Zoophagy. 2011. India ink on paper. 22 x 30 inches. Edition 1-7.
This series, Zoophagy (literally “animal-eating”), addresses very human themes of consumption. Revenge, gluttony, reclusion, and other fixations are among the experiences depicted here, played out by snakes, birds, and insects. These three classes of organisms form a simple food web, which has been inverted and subverted into something abnormal. The animals are anthropomorphized through their encounters as they forget themselves and their natural behaviors. These creatures do not experience obsession as humans do, and emotive expressions cannot be easily found in their faces. So it is within their illogical actions that their humanity can be found.
Nineteenth century naturalist illustration has informed several of the aesthetic choices of this series. The pen drawings have been confined to a small space in the center of thick paper. India ink has proven to be a highly versatile medium for the purposes of this work, achieving both delicate lines and heavy brush strokes, and the lack of color sustains cohesion throughout the series. The animals appear to fall through empty space without any external context, further removing the animals from their natural state of being. The intricate detail makes the images forceful up close but this impact diminishes at a distance. The centralized images combined with the extensive bordering negative space further maintains a solid unity and creates a formal visual impact when the drawings are viewed together at a distance.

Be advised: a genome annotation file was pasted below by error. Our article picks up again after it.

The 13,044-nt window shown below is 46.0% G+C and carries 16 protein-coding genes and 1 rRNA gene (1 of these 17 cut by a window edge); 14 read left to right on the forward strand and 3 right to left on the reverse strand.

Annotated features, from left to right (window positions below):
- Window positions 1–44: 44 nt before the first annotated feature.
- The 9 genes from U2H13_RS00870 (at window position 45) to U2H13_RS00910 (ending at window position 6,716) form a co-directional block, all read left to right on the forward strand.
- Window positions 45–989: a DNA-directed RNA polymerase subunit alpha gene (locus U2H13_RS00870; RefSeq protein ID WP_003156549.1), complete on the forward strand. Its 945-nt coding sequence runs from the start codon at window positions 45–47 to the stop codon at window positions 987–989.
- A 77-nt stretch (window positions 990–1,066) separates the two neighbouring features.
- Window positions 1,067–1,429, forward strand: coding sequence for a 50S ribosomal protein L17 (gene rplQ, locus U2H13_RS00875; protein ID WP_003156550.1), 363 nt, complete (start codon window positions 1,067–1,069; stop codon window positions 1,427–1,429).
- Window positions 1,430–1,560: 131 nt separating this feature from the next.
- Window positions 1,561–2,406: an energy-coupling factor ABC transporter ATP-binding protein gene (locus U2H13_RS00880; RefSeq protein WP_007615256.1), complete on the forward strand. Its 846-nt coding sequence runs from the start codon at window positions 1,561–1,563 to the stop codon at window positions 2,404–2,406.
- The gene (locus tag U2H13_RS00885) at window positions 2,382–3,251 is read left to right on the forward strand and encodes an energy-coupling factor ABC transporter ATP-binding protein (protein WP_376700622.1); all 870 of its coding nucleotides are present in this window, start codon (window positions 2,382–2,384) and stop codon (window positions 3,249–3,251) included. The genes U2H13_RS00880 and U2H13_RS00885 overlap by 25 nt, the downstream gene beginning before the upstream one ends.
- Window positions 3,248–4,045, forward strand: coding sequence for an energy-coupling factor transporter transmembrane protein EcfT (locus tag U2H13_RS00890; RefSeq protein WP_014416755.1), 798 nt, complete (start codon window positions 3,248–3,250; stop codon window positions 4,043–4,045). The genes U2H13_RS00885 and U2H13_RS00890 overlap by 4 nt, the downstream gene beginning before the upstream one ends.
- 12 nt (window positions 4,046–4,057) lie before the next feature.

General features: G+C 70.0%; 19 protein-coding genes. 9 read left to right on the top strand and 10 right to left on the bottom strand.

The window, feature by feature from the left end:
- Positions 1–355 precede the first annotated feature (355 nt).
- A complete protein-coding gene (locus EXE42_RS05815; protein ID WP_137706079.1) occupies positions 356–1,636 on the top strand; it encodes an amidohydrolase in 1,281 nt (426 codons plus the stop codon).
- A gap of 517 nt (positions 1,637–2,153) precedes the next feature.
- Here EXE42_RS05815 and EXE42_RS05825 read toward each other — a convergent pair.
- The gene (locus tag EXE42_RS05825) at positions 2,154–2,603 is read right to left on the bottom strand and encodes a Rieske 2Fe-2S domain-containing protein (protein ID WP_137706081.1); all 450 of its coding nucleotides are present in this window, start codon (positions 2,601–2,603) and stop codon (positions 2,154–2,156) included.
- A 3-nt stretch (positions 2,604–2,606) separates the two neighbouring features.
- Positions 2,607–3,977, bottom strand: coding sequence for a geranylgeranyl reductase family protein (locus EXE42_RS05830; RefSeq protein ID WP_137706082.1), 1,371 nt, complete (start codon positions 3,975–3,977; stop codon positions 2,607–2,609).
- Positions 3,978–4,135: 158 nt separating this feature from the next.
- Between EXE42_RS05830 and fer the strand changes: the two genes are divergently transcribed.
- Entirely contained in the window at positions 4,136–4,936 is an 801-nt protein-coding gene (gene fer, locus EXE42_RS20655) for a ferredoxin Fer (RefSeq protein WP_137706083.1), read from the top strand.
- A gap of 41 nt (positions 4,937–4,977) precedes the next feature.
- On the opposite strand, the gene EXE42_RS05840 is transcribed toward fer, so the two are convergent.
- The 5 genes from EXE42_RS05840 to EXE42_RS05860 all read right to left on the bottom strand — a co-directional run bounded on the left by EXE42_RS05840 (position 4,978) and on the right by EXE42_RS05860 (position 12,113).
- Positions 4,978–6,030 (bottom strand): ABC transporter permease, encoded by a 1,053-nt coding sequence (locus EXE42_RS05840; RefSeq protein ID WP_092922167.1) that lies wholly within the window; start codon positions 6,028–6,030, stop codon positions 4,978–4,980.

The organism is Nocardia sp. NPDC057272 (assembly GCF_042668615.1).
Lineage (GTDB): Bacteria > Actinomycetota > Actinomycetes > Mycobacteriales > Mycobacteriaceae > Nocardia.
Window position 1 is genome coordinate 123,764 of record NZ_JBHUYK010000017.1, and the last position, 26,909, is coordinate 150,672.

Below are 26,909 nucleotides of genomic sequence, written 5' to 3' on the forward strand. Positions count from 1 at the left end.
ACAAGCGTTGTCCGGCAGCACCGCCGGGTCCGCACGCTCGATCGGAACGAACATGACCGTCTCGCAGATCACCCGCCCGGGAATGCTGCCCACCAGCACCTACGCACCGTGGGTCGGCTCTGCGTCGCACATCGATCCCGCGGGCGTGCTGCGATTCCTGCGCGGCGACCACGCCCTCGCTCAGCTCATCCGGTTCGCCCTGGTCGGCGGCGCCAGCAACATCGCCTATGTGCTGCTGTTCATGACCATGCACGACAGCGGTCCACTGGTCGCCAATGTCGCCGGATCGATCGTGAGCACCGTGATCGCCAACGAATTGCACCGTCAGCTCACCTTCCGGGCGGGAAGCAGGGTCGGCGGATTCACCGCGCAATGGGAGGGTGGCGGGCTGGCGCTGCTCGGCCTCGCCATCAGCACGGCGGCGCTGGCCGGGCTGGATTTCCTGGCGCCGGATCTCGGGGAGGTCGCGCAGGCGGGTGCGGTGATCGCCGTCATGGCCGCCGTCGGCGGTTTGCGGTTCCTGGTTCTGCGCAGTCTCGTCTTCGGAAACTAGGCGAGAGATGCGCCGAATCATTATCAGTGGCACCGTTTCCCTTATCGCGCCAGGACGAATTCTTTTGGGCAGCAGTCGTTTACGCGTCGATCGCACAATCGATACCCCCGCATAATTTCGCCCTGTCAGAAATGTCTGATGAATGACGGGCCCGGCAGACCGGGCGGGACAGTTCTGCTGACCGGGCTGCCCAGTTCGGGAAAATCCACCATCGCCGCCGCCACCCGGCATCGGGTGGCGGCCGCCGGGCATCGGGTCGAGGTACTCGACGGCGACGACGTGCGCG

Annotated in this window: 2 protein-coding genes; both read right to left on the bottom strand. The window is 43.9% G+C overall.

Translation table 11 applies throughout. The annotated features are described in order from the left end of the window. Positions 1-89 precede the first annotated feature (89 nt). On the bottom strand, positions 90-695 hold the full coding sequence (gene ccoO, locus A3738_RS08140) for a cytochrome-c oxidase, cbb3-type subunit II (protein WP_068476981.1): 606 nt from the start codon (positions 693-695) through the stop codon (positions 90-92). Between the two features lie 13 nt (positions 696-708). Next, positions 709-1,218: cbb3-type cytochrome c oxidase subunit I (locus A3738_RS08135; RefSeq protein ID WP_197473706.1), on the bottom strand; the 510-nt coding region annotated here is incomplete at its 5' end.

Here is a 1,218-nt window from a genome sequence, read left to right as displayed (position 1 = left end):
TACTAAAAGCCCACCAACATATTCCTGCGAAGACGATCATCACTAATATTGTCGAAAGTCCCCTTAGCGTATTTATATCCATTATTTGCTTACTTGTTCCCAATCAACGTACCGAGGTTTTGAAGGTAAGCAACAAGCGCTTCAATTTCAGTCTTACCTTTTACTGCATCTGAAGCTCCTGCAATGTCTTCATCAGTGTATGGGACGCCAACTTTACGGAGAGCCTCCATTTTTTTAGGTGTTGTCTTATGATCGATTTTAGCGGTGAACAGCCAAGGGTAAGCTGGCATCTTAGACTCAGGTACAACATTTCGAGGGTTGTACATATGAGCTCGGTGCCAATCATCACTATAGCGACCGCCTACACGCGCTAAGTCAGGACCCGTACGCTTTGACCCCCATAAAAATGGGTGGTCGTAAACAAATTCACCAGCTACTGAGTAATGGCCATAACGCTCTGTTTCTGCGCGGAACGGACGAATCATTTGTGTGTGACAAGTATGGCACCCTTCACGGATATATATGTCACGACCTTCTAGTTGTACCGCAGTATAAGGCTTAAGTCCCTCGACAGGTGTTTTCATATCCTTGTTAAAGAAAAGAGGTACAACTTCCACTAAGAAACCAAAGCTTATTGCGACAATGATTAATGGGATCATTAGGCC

Precision was very important so that each species might be recognizable: no poisonous snakes, biting or stinging insects, or birds of prey are featured. This choice was made to increase the level of absurdity in these drawings, that relatively harmless animals find themselves in dangerous situations. In several drawings the specific identity of the subject is relevant and ironic. Mayflies attack an insectivorous woodpecker, and a greedy magpie is swallowed. However, the narratives still remain accessible to viewers without the background necessary for identifying each species. Animals have been used in allegories for centuries and snakes, birds, and insects have a long tradition in naturalist illustrations. This has been continued well into the contemporary art scene in works such as those of Lindsey Carr, Grainger McKoy, Robert Batemen, and Walton Ford. Ford’s paintings have a more political slant, but like Zoophagy, places animals into extraordinary situations with the purposes of metaphor.
Anthropomorphitization is ultimately problematic, as human motivations cannot be ascribed to the featured species. The naturalist style concedes this, but simultaneously highlights the bizarreness of the experiences depicted. Zoophagy’s goal is to balance scientific drawing with contemporary sensibilities to address abstract human obsession.